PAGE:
Correctly representing singleton settings aggregates and resulting Axon tests failing


We have a set of discrete, long lived clients. Each client (unfortunately) has an identifier that is just simply their name as a String, like “ABCorg”. It is by this name that the consumers of our API know how to communicate which client to us.

Originally, we created singleton aggregates, one for each client, to keep track of their payment settings (and also perform tasks like queueing). The identifier for these aggregates were just their name, ie “ABCorg”. As each payment aggregate came due, it would have to transact the settings aggregate for the client that it was ascribed to so as to know the correct settings to apply.

Now, I am having to create more settings for each of the clients, but these new communication settings don’t relate to payments. I wanted to create separate singleton aggregates for these new settings, but then realized that the AggregateIdentifier would be the same (ie, “ABCorg”), and I cant have a PaymentSettingsAggregate with an id of “ABCorg”, and a CommunicationsSettingsAggregate with an id of “ABCorg”.

Are there any recommendations for how to handle this situation in DDD/CQRS/Axon?

My current solution has been to group the commands by functionality (ie all the payment settings commands in one package, the communication settings commands in another), and then put the @TargetAggregateIdentifier on a method in the command that will generate the ID. Then I take the client name, and append a suffix that identifies the settings aggregate it belongs to, ie

ABCorg_PaymentSettingsAggregate would be one ID and ABCorg_CommunicationSettingsAggregate would be another ID.

That way, the consumers of the API can still just send “ABCorg” as an identifier, and I can append the rest of the ID on the fly to send it to the correct settings aggregate.

The annoyance of this approach is having to remember to idempotently append the suffix on request, and idempotently remove the suffix on response.

Also, if this is an acceptable approach, the other issues I have found is that the @TargetAggregateIdentifier method of the commands is not called in the tests when comparing the commands. As such, if the client name was supplied as “ABCorg” on command creation, then during the test it will compare “ABCorg” to “ABCorg_PaymentSettingsAggregate”, and the test will fail. Recommendations?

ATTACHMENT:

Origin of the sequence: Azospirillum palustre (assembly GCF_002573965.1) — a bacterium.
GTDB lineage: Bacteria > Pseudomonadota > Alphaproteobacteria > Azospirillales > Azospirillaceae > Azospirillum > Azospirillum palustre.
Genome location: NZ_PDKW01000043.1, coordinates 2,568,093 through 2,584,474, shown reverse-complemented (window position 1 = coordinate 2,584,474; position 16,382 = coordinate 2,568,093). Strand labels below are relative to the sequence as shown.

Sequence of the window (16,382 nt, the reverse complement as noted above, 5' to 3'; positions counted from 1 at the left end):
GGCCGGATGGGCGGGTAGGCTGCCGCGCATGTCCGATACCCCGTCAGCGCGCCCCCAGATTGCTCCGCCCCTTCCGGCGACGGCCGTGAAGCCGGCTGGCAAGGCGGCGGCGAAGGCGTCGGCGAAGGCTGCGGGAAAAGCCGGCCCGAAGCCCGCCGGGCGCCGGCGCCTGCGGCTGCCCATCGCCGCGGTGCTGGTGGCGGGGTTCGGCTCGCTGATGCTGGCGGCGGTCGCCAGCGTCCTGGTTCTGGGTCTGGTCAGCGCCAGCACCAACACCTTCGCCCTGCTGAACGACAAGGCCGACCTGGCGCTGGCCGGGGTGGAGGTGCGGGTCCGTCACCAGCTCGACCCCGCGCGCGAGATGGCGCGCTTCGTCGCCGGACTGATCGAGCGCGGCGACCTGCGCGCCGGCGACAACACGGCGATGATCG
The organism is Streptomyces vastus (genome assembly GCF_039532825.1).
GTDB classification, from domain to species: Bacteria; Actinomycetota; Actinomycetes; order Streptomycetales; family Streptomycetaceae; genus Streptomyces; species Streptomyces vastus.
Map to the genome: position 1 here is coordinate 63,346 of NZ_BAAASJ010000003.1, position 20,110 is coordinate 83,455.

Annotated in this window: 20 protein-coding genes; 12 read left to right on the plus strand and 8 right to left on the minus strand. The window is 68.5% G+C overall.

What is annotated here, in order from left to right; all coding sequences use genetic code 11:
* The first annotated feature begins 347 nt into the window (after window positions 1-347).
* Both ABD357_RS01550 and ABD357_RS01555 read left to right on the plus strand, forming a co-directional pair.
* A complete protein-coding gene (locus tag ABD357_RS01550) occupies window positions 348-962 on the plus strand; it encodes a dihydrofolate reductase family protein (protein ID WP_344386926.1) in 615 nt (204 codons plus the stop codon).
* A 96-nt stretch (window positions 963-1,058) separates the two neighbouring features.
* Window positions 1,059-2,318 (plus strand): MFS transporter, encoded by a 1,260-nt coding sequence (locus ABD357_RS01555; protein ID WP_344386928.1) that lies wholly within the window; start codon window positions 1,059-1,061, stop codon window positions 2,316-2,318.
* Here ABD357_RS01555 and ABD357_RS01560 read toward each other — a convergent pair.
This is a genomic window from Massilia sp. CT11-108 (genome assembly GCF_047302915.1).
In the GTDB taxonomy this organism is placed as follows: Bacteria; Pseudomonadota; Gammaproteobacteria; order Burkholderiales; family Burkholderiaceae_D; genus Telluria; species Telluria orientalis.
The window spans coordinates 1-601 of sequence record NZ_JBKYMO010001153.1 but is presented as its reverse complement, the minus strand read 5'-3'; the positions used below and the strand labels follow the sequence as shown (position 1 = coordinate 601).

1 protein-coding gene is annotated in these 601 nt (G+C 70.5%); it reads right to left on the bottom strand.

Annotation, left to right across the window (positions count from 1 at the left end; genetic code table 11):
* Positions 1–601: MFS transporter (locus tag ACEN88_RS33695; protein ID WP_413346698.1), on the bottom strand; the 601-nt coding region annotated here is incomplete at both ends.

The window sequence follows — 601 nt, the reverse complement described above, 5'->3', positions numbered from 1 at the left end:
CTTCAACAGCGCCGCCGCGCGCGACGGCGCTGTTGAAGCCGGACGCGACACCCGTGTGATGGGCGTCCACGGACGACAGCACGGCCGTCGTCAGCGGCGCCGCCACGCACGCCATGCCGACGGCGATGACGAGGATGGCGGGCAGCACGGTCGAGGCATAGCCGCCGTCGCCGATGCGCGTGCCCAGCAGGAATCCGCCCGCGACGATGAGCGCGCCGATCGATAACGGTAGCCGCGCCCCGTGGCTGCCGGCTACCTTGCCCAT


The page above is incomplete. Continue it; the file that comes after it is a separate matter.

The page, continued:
Never mind the tests failing, I just found in the documentation that you have to override equals for the .when() comparison to work.

This sounds like an excellent use case for a multi-entity aggregate, where each of the settings classes could be a property on the org aggregate. Axon will automatically route any commands targeting the org aggregate to the appropriate entity with a matching command handler.

Hi Joel,

Thank you much for the reply. I had thought about that approach. My worry going that direction was that what if, in the future, I need to have like 20 @AggregateMembers that represent the different possible settings for these discrete (lets say 10 in total) aggregates? Wouldn’t I create a throughput bottleneck, since so many different, and largely unrelated events would all have to transact the same 10 aggregates over and over? Moveover, what if there is a failure in one of the other AggregateMembers? I don’t want all the other settings aggregates to have to fail and/or take compensating action when one of the AggregateMembers suffers a failure. Thoughts?

Thanks again,


I think that all depends on what kinds of errors you are foreseeing. I can see use cases where it may be necessary to alert related entities when there is an accepted failure in business logic, or even an unhandled programming exception. As for performance, you could use snapshotted aggregates instead of event-sourced aggregates so that loading the aggregate for processing of any entity is an O(1) operation. I’d optimize your code for logic and then after the fact optimize for performance.